On Monday night my son’s good friend from school went to a peaceful protest in Pasadena with his older brother and they did not return home. The boys were eventually found, and they are safe now. But I cannot stop thinking about how their mother must have felt during the 24 hours they were missing. Our greatest fear as mothers is that we may lose our children or that they could be hurt. For her, though, that fear is compounded by the thought of what they might be forced to experience just because they are Black.
The territory of worry that she has to cover every time her sons leave the house expands with every needless death brought about by unjustified violence. Should they wear hoodies? Trayvon Martin was murdered for wearing one. Should they eat ice cream? Botham Jean was killed in his own home while doing just that. Should they go running? Ahmaud Arbery was hunted down and murdered while on a jog. Should they wear a pandemic mask? If they do they could be mistaken for a looter and get arrested. And if they don’t? Black people in America are dying at disproportionate rates from COVID-19.
No, Black moms’ worrying about how the world will treat their kids is not new. Pervasive and persistent racism has put a target on their backs for four hundred years. But hate-fueled racism is escalating in a way that my generation has not yet seen. On Monday, we affirmed our solidarity with the Black community. But saying Black Lives Matter is not enough. We need to do more.
Below is just the beginning of a conversation about a plan of action that illuminates how this moment and this movement will influence and expand the work we do at USC PAM.
- Evaluating Collections: Before we can do better, we need to be better. We must confront the fact that the racist, colonial, and imperial structures that brought about this moment have historically been the same structures on which museum collections were built. This is a key moment for USC PAM to transparently evaluate our collection and create important dialogues around the problematic findings that might emerge. We will invite the public into discussions led by our Curator and Registrar to turn problematic provenance into teachable moments that help our museum and the community move forward together.
- Representation: For museums, the conversation about dismantling structural racism and promoting racial equity requires serious reflection about representation. We need more contemporary artist voices represented at USC PAM. The transformative work of contemporary artists affected by oppression conveys the real truth of this moment. We will collect art that widens our collection’s perspective and helps us reach different audiences.
- Listening: Creating social change has as much to do with speaking up as it does with listening generously. We will continue to build on programs that engage divergent perspectives, bring multi-racial and multi-cultural peoples together in dynamic conversation, facilitate discussions that are honest, well-rounded, and joined to the ethos of healing.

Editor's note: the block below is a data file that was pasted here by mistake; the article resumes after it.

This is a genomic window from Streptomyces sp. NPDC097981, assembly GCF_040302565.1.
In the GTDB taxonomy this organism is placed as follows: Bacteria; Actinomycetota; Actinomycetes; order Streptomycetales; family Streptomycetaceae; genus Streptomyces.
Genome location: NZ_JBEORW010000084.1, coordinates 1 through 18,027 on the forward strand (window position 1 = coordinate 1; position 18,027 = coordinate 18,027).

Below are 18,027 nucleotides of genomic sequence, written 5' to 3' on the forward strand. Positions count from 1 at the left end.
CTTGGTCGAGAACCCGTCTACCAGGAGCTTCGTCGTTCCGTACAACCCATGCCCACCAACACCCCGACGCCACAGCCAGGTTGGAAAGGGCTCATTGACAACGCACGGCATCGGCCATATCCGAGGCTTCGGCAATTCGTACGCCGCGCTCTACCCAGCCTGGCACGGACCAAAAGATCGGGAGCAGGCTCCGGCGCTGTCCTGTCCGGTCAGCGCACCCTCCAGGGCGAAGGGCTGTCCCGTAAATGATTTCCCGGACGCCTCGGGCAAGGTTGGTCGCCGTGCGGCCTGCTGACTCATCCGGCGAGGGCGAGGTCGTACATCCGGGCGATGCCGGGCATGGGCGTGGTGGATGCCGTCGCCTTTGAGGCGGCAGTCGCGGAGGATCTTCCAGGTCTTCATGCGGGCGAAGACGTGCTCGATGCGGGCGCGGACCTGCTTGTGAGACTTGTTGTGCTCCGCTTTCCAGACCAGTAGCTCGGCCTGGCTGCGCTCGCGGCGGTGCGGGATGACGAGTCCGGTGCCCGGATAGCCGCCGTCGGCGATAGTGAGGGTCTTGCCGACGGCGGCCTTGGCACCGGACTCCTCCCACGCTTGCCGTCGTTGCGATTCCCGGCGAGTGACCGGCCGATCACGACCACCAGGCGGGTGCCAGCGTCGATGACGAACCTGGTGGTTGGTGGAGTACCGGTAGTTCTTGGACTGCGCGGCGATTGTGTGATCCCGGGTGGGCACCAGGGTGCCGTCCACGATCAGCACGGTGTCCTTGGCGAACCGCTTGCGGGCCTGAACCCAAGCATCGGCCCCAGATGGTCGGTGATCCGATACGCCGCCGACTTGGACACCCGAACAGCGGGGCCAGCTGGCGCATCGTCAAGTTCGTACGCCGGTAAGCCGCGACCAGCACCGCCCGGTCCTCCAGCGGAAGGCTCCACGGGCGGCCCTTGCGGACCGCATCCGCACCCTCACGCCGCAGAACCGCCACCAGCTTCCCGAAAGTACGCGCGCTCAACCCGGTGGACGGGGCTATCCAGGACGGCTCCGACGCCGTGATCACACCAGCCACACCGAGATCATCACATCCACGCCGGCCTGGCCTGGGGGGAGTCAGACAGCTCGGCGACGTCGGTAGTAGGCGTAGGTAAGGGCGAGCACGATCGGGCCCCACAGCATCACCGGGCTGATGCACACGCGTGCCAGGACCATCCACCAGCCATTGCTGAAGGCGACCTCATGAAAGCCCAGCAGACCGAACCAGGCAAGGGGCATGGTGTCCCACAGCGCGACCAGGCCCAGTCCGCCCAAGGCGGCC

- Student Community: As a University museum we recognize our unique position to provide both a safe space and a platform for the diverse expression of student voices. USC PAM will increase campus accessibility to the museum so it can serve as a place of sanctuary, refuge, and resource for our student community. We will deepen our collaboration with students by forming advisory boards and student-centered forums, to promote self-reflection, expand empathetic reach, and replenish capacity to clear ground for the social evolution we seek.
- K-12 Youth, Teachers & Families: Amidst all this hate, how do we impart self-love, mutual respect, and understanding on our children? USC PAM will continue to build on its work with K-12 youth, teachers, and families designed to foster intercultural understanding and critical thinking through the art and cultures of Asia and the Pacific Islands. Together with our educators, docents, and community partners, we will work on scaling our diversity, equity, accessibility, and inclusion initiatives. Our goal is that every child and family who visits the museum leaves feeling like it is a place of safety and welcome; where they can share their ideas and experience empathy towards the ideas of others.
- New Narratives: At USC PAM we recognize the need for new narratives with an eye towards elevating our shared humanity. This is especially true in our permanent galleries. We are currently revamping our Chinese Art Gallery and interactive Silk Road Gallery. Looking at Chinese art through the lens of the ideas that animated it, the people who created it, and how it functioned in a global world opens a fuller, nuanced picture that widens perspectives and deepens intercultural understanding. And revisiting the history and material culture of the Silk Road through the lens of cross-cultural exchange helps us see how interconnected we are with one another, both then and now.
These issues that divide us will not be resolved quickly. And our plans will continue to evolve with this moment. But taking these important first steps illustrates that we intend to go beyond saying Black Lives Matter. We intend to fold it into our museum practice.
Bethany Montagano, PhD
USC Pacific Asia Museum